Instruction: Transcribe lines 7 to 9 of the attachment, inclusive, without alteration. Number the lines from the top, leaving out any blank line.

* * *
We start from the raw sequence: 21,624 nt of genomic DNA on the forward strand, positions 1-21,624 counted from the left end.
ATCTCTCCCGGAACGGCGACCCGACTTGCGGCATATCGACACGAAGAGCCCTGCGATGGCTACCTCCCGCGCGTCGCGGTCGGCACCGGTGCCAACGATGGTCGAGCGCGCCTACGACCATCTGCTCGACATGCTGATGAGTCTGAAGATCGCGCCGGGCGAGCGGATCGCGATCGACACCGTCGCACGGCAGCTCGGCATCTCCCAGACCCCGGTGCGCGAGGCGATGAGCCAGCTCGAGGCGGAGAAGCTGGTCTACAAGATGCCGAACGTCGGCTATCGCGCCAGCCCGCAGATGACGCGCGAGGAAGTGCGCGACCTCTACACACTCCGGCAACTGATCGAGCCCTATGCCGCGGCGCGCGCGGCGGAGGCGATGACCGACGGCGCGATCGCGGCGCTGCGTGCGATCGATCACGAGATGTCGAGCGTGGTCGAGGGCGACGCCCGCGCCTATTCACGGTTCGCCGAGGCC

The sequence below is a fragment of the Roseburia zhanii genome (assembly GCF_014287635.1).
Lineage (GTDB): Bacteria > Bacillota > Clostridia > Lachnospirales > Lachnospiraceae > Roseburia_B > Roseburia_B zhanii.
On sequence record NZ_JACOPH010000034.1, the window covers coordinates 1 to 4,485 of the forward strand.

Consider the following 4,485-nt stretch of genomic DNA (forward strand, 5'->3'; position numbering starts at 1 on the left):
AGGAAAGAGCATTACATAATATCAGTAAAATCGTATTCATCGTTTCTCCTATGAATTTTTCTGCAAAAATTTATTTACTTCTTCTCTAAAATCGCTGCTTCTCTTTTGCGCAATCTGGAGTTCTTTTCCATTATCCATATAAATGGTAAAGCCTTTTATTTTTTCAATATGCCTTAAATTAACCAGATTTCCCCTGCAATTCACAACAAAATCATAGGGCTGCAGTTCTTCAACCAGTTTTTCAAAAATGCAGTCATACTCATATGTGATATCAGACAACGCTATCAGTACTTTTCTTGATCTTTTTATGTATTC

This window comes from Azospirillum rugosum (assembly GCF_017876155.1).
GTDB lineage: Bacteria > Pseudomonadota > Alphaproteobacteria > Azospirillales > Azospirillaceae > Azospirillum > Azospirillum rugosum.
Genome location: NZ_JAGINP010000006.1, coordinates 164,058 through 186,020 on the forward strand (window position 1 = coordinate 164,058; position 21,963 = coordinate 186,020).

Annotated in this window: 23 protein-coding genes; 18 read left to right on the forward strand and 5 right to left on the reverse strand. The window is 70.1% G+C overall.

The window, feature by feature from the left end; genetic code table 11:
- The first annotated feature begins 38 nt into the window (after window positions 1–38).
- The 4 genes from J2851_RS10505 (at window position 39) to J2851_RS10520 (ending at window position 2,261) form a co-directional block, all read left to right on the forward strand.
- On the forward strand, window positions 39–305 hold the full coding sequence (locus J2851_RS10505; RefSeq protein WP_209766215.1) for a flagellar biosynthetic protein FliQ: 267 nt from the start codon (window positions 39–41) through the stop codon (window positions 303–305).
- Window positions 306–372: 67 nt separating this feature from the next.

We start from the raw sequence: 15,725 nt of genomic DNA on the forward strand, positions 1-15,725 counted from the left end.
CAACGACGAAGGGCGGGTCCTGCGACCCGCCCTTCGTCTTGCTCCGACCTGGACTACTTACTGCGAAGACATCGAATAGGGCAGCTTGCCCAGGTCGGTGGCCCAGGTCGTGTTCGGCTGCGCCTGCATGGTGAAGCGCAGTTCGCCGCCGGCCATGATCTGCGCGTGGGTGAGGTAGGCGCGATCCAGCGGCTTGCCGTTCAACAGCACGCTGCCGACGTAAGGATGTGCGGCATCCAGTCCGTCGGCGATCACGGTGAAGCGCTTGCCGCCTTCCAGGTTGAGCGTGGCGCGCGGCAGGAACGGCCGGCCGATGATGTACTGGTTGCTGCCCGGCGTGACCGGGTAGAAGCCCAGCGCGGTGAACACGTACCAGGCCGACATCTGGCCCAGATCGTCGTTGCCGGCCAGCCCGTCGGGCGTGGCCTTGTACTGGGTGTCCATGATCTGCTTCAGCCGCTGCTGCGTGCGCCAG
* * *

AGGAAAGAGCATTACATAATATCAGTAAAATCGTATTCATCGTTTCTCCTATGAATTTTTCTGCAAAAATTTATTTACTTCTTCTCTAAAATCGCTGCTTCTCTTTTGCGCAATCTGGAGTTCTTTTCCATTATCCATATAAATGGTAAAGCCTTTTATTTTTTCAATATGCCTTAAATTAACCAGATTTCCCCTGCAATTCACAACAAAATCATAGGGCTGCAGTTCTTCAACCAGTTTTTCAAAAATGCAGTCATACTCATATGTGATATCAGACAACGCTATCAGTACTTTTCTTGATCTTTTTATGTATTC

This window comes from Azospirillum rugosum (assembly GCF_017876155.1).
GTDB lineage: Bacteria > Pseudomonadota > Alphaproteobacteria > Azospirillales > Azospirillaceae > Azospirillum > Azospirillum rugosum.